Multibillion-dollar deals sealed at Saudi-US CEO Forum

Representatives of companies granted licenses at the Saudi-US CEO Forum. (AN photo by Lulwa Shalhoub)
Updated 21 May 2017
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Multibillion-dollar deals sealed at Saudi-US CEO Forum

RIYADH: The inaugural Saudi-US CEO Forum witnessed the signing of dozens of business agreements on Saturday as part of enhancing the bilateral trade relations between the two countries.
General Electric (GE) announced signing $15 billion in business deals with the Kingdom, which falls within Saudi Arabia’s drive toward economic diversification away from oil, Reuters reported.
The forum, which coincided with US President Donald Trump’s visit to the Kingdom, focused on exchanging ideas and exploring investment opportunities.
Saudi Aramco and Jacobs created a joint venture for social infrastructure program management throughout Saudi Arabia and the region.
“Our joint venture exemplifies the power of bringing together Saudi Aramco and Jacobs as an effective economic catalyst to support the Kingdom’s Vision 2030,” said Steve Demetriou, chairman and CEO of Jacobs.
Honeywell and Saudi Aramco also announced that they have signed a memorandum of understanding (MoU) that advances the In-Kingdom Total Value Add (IKTVA) Program, which drives localization of content. As part of the agreement, Honeywell will undertake commercial efforts to assist Saudi Aramco in achieving the goals of the IKTVA Program by 2021.
Over 50 US companies, 40 Saudi businesses, nine companies from key international markets and nine senior government officials attended the Saudi-US CEO forum at the Four Seasons Hotel
The forum is a testament to the bilateral commercial relationship, Khush Choksy, senior vice president of the US Chamber of Commerce’s Middle East and Turkey Affairs International Division, told Arab News.
“We have 50 of our CEOs representing the largest companies in the US at this Saudi-US summit,” he said.
Choksy added that the political and security relationship is stronger than it has been in recent times.
“I have never seen this much optimism demonstrated by the American business community... It is tremendous progress that the Kingdom has envisaged toward the goals of the Vision 2030 over the past two-to-three years.”
Saudi Energy Minister Khalid Al-Falih disclosed that the relationship in the fields of trade and investment between the Kingdom and the US is part of the close friendship between the two countries, during his speech in the “Ministerial Panel: 21st Century Partnership.”
He pointed out that there are many great opportunities to move the relationship between the two countries to higher levels. “Our slogan in this forum is partnerships for future generations, not only the historical relationship between the two countries but also a transitional phase and a major impact on generations in both countries, Al-Falih said.
Saudi Finance Minister Mohammed Al-Jadaan said that Vision 2030 came in response to a number of challenges facing the Kingdom. “The private sector is one of the important factors in the Kingdom’s Vision 2030 to contribute to the domestic product,” he said.
The ongoing US-Saudi summit and the parallel high-level activities constitute “a historical opportunity to strengthen and deepen the economic and financial relations and the partnership between the two parties,” Mohammed Al-Ardhi, executive chairman of Investcorp, told Arab News.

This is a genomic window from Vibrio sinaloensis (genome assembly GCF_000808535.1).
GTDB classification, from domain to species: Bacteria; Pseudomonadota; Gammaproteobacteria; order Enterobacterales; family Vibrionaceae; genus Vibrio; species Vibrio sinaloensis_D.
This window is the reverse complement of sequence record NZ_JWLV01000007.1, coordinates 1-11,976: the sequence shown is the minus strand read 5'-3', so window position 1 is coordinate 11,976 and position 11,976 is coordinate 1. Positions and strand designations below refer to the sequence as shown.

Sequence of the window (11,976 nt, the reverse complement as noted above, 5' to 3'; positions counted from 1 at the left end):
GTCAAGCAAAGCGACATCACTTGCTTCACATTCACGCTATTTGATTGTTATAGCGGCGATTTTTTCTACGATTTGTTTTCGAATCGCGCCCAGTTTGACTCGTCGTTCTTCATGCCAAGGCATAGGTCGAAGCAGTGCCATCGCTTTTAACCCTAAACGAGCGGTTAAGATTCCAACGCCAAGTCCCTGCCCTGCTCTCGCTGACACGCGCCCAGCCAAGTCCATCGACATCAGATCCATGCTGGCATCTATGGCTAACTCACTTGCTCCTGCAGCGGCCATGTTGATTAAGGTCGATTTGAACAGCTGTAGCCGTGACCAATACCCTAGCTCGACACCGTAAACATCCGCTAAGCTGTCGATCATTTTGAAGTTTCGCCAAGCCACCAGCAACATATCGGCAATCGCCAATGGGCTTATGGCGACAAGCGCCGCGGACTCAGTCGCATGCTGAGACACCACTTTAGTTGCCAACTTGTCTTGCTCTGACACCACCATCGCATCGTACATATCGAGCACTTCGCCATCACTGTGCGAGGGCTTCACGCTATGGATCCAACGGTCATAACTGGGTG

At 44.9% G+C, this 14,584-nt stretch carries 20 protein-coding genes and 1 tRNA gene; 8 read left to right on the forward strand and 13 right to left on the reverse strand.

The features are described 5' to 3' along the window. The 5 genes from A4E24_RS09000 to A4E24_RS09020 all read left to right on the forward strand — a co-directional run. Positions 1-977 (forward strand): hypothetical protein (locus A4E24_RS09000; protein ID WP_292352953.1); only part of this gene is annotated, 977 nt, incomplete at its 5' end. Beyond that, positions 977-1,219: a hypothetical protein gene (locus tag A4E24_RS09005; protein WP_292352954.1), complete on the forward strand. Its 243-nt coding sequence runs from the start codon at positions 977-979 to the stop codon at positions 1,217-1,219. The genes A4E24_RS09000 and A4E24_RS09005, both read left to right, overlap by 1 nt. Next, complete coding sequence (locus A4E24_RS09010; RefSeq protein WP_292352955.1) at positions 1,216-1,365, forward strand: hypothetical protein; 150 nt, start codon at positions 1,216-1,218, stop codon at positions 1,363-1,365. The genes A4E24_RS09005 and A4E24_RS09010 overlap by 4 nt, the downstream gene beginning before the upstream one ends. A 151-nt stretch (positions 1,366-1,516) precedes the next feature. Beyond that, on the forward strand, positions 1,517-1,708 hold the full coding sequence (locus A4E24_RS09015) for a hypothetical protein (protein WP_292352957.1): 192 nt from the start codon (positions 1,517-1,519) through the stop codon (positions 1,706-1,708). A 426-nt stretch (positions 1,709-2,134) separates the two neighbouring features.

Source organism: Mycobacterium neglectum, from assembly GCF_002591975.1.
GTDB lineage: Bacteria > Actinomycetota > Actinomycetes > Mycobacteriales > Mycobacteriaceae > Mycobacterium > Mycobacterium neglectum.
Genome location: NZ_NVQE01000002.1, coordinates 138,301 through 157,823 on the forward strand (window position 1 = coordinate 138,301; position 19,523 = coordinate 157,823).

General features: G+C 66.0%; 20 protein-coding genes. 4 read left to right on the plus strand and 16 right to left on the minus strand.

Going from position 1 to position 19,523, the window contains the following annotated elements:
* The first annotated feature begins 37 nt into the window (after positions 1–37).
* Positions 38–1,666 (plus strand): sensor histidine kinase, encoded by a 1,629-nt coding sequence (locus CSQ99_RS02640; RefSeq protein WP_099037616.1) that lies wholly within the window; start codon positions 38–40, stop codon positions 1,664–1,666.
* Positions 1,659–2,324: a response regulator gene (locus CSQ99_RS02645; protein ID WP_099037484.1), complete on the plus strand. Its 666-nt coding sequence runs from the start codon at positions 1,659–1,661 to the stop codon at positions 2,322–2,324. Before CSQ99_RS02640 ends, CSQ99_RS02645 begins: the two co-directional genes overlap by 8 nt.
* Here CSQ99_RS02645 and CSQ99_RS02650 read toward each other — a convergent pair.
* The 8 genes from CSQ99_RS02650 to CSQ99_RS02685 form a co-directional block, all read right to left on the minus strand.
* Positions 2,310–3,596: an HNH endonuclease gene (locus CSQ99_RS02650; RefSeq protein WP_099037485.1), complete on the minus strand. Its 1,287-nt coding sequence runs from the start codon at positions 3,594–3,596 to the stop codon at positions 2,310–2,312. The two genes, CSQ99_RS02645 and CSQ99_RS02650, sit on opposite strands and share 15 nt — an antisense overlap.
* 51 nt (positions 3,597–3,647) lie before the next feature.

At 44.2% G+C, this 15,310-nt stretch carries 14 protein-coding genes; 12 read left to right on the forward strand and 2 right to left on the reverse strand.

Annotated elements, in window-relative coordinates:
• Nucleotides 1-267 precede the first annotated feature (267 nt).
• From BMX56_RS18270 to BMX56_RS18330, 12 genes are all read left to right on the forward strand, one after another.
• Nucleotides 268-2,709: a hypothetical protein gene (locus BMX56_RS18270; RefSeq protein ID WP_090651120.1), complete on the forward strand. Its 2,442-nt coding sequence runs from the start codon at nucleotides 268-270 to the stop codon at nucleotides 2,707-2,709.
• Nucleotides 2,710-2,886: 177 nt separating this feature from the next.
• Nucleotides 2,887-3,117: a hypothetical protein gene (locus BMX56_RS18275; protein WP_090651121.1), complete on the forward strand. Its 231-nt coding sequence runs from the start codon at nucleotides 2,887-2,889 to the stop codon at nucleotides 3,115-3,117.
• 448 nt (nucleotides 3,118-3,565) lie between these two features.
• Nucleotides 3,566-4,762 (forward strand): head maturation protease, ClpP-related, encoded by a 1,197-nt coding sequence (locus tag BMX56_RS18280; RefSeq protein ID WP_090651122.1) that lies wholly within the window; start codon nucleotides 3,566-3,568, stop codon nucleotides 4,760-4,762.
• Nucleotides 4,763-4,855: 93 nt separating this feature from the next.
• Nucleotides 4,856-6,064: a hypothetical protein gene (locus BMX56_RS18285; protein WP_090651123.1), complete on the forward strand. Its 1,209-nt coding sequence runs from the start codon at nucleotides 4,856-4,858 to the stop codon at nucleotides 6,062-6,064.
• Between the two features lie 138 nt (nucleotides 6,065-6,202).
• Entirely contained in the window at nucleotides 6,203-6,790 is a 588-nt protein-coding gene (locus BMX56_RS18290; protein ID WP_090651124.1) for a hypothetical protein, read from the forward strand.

Investcorp started this work 35 years ago and “we became an established investment bridge that keeps growing and offering investments opportunities on both sides,” Al-Ardhi added.
In her speech on the forum’s ministerial panel, Lubna Olayan, CEO of Olayan Financing Company, said that licenses being issued and joint ventures being signed on Saturday will add to the historic relations.
“We should not lose sight of the fact that defense, oil, investment and finance, education and medicine are all areas where there is a long history of cooperation,” she said.
Trade relations are evident in both established and new sectors. Choksy said that in addition to the Kingdom’s expansion in the petrochemical sector, the mining sector is also developing. “Digitization and new economy, information communication technologies (ICT), as well as health care, defense and security are among the strongest sectors in which Saudi Arabia and the US are cooperative.
The strong political relationship makes a solid basis to resilient bilateral trade relations, Choksy added: “Saudi (Arabia) has experienced economic progress at a tremendous pace in terms of accomplishments. So the political relationship is an enabler. The economic progress is a facilitator in terms of companies being able to engage and do business in the Kingdom. And I think it has come together beautifully.”

DEALS SIGNED DURING TRUMP VISIT

GE: Announced in partnership with the Kingdom a range of memorandums of understanding (MoU) and projects valued at $15 billion.

Jacobs: MoU to localize design, engineering, procurement, construction and project management services for the oil and gas industry. The value of the MoU is $250 million and will create 300 jobs, with a focus on increasing construction management and engineering services.

Weatherford: MoU to deliver a series of projects related to localizing oil field goods and services. The potential value of the MoU is $2 billion and will create over 900 jobs, as well as support suppliers with $16 million in funding.

McDermott: MoU to deliver projects localizing goods and services along Saudi Aramco’s supply chain. The potential value of the MoU is approximately $2.8 billion and will create up to 2,000 jobs.

Rowan Companies: MoU to deliver projects localizing goods and services along Saudi Aramco’s supply chain. The initial value of the investment is $1.2 billion.